Back in June I read a book entitled Hyperion by Dan Simmons. It was required reading by the program just as the romance book Bet Me is required this time around. Hyperion is pretty hard science fiction reading, something that actually surprised me because I enjoyed it so much. Up until that point I'd been pretty convinced that I wasn't a fan of hard SF. Now I think it's just like any other genre; some books have it, some don't. I guess I never should have thought anything in the first place because I'd never really read any hard SF, so technically, I had nothing to go by.
Anywho, that book ended on a "to be continued" note, so naturally I decided I had to read the next book. How could I not? I mean, come on, you're talking to the girl who reviewed over 50 volumes of Inuyasha and a ton of Fushigi Yuugi like a loser. Basically I finish what I start, and besides, since I enjoyed Hyperion so much, I figured I'd probably enjoy the next installement.
Granted, sometimes Simmons will ramble on with tidbits of information we really don't need, which I'm sure could pare the book down by...probably a decent number of pages, but oh well. To me, it never really gets excessive. Mostly because somehow he manages to make it seem relevant and it doesn't get too boring or repetitive. Compare that to Jane Eyre and the entire page dedicated to how blue the sky is. Ok, I get it, move on please. Yikes. The techno-babble never bothered me because it settled in so nicely to the rest of the text. There were a few places where I thought, "What?" but not many and they didn't seem to major so that if I didn't fully understand it wasn't any big deal.
For a brief moment in time, when I read that the AI's "God" was at war with a human developed "God" I almost laughed in an "Aaaah, you've got to be kidding me" way. Something like that meant that after hundreds of pages, everything boiled down to a hyper-detailed and elaborate version of humankind vs. artificial intelligence (that we created...yet again. Why are we always doing this? You'd think humankind would know by now). But there's way too much going on for it really to be trimmed down to just that. Even if it sort of still is. If any of that makes sense. Mostly because it's not so much "robot vs. human" like in Terminator or The Matrix, but that on a higher plane of existence. Strange, but that's the best I can describe it.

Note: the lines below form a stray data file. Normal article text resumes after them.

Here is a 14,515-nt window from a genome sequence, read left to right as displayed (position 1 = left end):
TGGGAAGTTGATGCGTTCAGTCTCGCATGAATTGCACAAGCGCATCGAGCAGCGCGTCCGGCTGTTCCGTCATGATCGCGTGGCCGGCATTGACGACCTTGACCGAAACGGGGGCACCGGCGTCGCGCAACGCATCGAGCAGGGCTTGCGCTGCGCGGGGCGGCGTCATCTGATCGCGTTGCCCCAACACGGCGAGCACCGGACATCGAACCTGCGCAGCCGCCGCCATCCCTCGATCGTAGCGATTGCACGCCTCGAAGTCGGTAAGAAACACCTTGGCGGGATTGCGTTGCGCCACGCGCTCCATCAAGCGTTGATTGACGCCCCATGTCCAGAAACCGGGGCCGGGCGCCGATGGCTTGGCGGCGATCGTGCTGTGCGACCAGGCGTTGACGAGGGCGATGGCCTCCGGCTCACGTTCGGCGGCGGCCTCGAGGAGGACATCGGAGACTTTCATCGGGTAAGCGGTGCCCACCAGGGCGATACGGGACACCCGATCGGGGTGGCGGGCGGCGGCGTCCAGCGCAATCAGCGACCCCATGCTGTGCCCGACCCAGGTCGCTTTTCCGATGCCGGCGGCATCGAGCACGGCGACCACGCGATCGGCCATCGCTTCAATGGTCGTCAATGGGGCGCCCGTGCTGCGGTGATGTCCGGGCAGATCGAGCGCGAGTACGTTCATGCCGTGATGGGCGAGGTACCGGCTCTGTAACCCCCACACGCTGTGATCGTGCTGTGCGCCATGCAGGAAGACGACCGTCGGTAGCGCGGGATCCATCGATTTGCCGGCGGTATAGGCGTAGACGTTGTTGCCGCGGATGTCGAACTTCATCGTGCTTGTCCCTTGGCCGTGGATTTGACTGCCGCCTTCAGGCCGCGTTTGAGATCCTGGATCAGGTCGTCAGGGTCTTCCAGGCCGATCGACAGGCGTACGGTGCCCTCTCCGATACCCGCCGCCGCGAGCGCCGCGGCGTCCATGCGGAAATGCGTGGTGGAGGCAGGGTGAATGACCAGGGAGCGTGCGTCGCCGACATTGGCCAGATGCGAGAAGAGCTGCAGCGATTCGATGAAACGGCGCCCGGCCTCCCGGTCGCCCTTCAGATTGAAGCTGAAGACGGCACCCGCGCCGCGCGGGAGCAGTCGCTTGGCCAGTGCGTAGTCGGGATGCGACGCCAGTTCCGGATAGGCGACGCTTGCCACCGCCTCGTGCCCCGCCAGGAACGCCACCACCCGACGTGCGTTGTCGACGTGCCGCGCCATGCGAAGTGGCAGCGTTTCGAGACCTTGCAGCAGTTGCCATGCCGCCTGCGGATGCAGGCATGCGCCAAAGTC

It was a wild ride, though I have to say, I was getting a little....maybe not annoyed, so much as "Get on with it!" Monty Python style with the whole John Keats thing. Is Dan Simmons obsessed with John Keats? Did he write some graduate dissertation on the man or something? Having poetry laced throughout this kind of SF book was a little weird, occasionally annoying, and sometimes fitting. For example, the giant AI personality speaks in verse at several points which was both annoying and yet in some ways fitting. I know a lot of people would roll their eyes and think, "Lame. Why is an advanced AI rambling in poetic verse?" Yeah, I tend to agree. However, the simple fact that I've never heard of or encountered any other AI doing so gives this an interesting twist. Then again, as I've said before, I've not read much in terms of hard SF, or anything that's ever had AI in it either.
There are still plenty of questions to be asked. What happened to all those poor bastards on the Shrike's thorn three? How many Shrikes are there? What was up with Brawne's air-walking and Shrike killing? And the whole time traveling thing makes me feel like I was just in the middle of some really bizarre episode of Doctor Who. But concerning all the weird stuff that went down in this book, I tend to agree, or at least apply the Doctor's concept of time as being just a big ball of wobbly...stuff. Certainly seems that way here.
Of course, I'll have to read the next book. Yes, that's right. The craziness keeps on going. There's Endymion and The Rise of Endymion to go through. With this thing going through crazy AI, humans, semi-humans, non-humans, portals, time travel, Gods, and other totally off the chart I-don't-even-know-what, how can I not read the next couple of books? Besides, I want to know who wins the war, that the real deal is with the Shrike, and what this supposed message is that is so universe-shattering. ...I'll bet I'm the only one out of the whole residency group that plans to read all four books.
Hey, I told you I finish what I start.
And by the way, the cover art for this book sucks. That Shrike is not scary and dammit, the thing has four arms, not two! Does no one tell the artists of this? Becuase I don't think it had four arms on the first cover either, but that one looked a little freakier at least...